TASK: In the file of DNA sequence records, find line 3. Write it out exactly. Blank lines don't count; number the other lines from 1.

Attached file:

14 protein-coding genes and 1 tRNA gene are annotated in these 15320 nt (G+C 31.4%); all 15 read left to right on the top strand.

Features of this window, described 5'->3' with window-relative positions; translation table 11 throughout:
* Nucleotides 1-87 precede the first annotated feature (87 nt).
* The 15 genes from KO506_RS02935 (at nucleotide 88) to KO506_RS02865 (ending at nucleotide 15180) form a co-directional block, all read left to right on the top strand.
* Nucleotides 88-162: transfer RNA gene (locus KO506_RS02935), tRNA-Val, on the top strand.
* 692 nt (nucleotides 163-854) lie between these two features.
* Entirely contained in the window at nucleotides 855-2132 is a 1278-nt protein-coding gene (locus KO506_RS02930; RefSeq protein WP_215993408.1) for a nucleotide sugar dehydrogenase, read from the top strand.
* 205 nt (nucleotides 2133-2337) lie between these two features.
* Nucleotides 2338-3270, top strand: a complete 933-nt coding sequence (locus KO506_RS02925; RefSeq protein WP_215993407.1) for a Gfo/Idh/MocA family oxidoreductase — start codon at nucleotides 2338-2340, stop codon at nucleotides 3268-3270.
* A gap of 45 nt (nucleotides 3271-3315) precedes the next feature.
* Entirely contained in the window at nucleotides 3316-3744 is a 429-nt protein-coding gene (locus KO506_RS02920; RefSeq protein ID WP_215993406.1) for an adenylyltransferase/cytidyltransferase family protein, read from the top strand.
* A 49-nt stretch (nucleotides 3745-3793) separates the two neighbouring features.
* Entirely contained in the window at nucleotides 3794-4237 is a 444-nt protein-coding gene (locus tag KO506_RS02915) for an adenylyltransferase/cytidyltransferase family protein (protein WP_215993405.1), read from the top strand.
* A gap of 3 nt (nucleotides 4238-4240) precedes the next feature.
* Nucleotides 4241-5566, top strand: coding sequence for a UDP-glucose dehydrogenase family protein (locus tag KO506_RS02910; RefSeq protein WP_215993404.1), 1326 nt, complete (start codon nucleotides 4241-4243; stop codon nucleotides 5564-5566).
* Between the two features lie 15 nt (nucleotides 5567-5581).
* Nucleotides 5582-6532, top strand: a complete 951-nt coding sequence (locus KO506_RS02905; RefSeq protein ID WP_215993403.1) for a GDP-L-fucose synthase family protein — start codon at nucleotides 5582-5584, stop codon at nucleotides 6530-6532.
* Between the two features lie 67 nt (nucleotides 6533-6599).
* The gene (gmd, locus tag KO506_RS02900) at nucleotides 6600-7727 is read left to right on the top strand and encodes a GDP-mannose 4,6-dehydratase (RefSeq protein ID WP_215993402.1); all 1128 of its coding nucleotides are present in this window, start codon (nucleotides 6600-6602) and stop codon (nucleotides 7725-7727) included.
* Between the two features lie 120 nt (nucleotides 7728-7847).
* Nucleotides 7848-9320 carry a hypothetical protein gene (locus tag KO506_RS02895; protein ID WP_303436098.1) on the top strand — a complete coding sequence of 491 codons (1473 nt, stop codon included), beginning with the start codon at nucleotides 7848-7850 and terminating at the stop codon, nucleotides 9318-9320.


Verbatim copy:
* Nucleotides 1-87 precede the first annotated feature (87 nt).